Sunday, August 14, 2022

SFF ‘a solid vessel for choppy waters’

Nadia Lim says on the world stage NZ farmers are at the top of their game, but inherently Kiwis are not big talkers.

Silver Fern Farms (SFF) chief executive Simon Limmer says a solid vessel will be needed to navigate choppy waters ahead as trade grows challenging.

In his opening address to the multinational meat company’s annual conference in Christchurch this week, he told farmer shareholders that SFF’s partnership with them “is why we are here”.

“If we are not making your business sustainable into the future then we are not sustainable,” Limmer said.

“The way we transact with our shareholders today is much more than in the past.

“We have had a hell of a couple of years, our team is tired, so are you, but in choppy waters we need a solid vessel.

“Our visibility now is our investment for the future, acknowledging what is coming at us, and engaging.

“Trade is challenging, we need options in terms of diversifying the markets we sell into.     

“We want to pay our best farmers the best money but the way ahead is challenging, the water is choppy, covid is still lingering, the supply chain is disrupted and there is a lot of work to do to navigate the markets.

“The way we engage with our shareholders back on the farm is critical.

“Our future slogan statement is ‘Creating goodness from the farms the world needs’. We need to be innovative in finding solutions right back to on farm.

“The goodness is the eating experience, the way people engage with our product. The farms are food-production systems and the farms of today are quite different to the farms of tomorrow.

“The world needs more from us. What we do here in NZ is very different to what the rest of the world is doing and how they are doing it.

“There is scope to grow, to capture more value up the value chain, to think more strategically and take everybody on the journey – creating goodness from the farms the world needs,” Limmer said.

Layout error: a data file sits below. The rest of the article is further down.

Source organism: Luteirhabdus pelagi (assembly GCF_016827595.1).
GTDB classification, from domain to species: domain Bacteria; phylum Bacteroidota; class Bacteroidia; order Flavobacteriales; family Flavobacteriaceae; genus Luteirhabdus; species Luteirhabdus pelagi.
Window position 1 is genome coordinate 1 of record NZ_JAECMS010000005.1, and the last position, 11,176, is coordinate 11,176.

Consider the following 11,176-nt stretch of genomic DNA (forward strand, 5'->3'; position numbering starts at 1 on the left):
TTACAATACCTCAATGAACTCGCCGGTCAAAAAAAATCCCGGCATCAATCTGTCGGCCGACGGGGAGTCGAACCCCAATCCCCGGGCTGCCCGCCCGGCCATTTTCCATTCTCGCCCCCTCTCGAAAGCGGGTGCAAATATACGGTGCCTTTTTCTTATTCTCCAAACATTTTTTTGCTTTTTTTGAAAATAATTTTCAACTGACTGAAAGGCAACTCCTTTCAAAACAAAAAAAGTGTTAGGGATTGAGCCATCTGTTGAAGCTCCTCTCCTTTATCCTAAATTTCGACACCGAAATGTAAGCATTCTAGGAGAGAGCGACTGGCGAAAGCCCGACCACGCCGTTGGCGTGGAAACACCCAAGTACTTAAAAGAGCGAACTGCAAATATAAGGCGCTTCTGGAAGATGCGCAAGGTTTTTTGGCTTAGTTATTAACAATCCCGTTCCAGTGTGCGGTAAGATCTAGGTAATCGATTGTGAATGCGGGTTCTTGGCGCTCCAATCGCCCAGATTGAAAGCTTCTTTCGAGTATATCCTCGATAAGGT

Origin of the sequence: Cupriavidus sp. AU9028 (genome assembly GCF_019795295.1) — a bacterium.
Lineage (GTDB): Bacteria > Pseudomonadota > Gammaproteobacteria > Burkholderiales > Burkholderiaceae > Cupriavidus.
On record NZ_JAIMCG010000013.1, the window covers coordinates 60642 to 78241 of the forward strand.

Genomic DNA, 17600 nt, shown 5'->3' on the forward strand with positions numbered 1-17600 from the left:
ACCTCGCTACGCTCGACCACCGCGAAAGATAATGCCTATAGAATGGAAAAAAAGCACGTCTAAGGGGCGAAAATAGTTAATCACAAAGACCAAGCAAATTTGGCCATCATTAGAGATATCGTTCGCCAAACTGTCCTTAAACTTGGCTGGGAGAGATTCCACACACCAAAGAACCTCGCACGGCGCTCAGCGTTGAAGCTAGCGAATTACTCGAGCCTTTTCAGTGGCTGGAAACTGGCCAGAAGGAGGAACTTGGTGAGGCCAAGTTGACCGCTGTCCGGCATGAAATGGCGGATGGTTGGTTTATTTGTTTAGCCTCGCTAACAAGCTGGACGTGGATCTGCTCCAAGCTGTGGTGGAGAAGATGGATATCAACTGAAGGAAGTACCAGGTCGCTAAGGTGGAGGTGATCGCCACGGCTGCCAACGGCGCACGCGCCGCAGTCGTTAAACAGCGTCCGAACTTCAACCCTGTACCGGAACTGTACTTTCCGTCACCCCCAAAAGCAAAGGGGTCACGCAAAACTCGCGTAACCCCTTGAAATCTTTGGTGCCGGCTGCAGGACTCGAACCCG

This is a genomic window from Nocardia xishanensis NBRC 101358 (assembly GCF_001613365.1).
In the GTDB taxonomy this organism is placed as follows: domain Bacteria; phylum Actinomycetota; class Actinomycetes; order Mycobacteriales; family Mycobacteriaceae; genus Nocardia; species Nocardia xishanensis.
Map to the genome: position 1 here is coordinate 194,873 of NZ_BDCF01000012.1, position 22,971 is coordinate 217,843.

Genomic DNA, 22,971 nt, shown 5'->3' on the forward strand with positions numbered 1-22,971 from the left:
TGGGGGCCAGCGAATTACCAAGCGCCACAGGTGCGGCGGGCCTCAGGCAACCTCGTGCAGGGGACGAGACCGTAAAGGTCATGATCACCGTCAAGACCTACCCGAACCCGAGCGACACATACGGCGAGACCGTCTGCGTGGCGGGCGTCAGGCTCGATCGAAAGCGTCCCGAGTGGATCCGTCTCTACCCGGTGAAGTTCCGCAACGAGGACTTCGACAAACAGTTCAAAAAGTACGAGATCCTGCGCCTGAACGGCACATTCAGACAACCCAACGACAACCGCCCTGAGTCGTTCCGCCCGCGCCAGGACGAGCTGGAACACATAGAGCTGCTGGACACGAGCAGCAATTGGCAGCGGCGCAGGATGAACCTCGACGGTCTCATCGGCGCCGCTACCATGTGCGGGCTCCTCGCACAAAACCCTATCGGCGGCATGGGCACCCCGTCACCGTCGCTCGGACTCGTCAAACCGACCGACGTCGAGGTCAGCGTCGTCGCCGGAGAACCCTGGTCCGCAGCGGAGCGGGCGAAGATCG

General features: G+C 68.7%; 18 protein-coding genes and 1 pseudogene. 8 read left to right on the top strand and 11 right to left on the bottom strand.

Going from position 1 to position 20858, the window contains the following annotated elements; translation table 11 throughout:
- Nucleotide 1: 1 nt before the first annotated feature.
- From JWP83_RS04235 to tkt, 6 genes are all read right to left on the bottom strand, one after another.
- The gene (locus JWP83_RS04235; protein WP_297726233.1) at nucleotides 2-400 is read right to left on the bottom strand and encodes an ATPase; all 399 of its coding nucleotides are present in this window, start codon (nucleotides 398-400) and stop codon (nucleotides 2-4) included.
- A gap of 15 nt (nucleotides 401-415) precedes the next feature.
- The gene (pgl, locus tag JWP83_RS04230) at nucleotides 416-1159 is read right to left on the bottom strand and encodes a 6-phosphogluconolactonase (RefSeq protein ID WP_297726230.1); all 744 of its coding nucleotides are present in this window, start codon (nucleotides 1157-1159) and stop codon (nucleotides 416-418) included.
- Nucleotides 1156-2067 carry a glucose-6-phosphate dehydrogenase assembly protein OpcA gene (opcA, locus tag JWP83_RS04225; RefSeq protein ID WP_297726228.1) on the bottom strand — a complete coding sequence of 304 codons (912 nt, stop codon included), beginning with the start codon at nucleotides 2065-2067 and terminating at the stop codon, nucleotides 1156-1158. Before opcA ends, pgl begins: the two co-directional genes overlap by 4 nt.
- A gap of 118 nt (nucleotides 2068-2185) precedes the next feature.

Keynote speaker Nadia Lim, a nutritionist, farmer and entrepreneur, said New Zealand farming needs to “grab the bull by the horns”.

“What we can absolutely own and show the world is how we grow and raise real food, and educate people on how it’s done,” Lim said.

She said in global terms, NZ has the closest connection between the consumer and the farm.

Lim and her husband Carlos Bagrie run the historic Royalburn Station in Otago, where they practise regenerative and ethical farming focused on sustainable and circular solutions to help the land, animals and food sources thrive.

“It’s about connecting your business to the consumers who are craving to have more of a connection with how their food is produced. Don’t hold back, be honest and truthful. Consumers appreciate that,” said Lim.

“Talking for sheep and beef, as that’s what we are into, on the world stage NZ farmers are at the top of their game, but inherently we are not big talkers … we need to puff out our chest, be proud and tell the full story, be more confident and bring those people who don’t live on the land on a journey, educate them, given them the option to learn.

“They hear the one-liners but there’s so many more moving parts.”

The cost of living will ultimately drive demand for synthetic foods, but Lim said there will always be a market for “real food”.

NZ, being the size it is, will never “play in the big space”, she said, but “we are well placed to play on the top of the stage with real food and real meat”.

However, it will be important to work with nature.

“It should not be the consumer driving it as the consumer is not always right as production is then driven by demand and that is not how nature works.

“The most sensible way to eat is to go back to the land first. What suits the land and the environment to produce is important. Educate the chef and he takes it to the retailer who takes it to the eater.”

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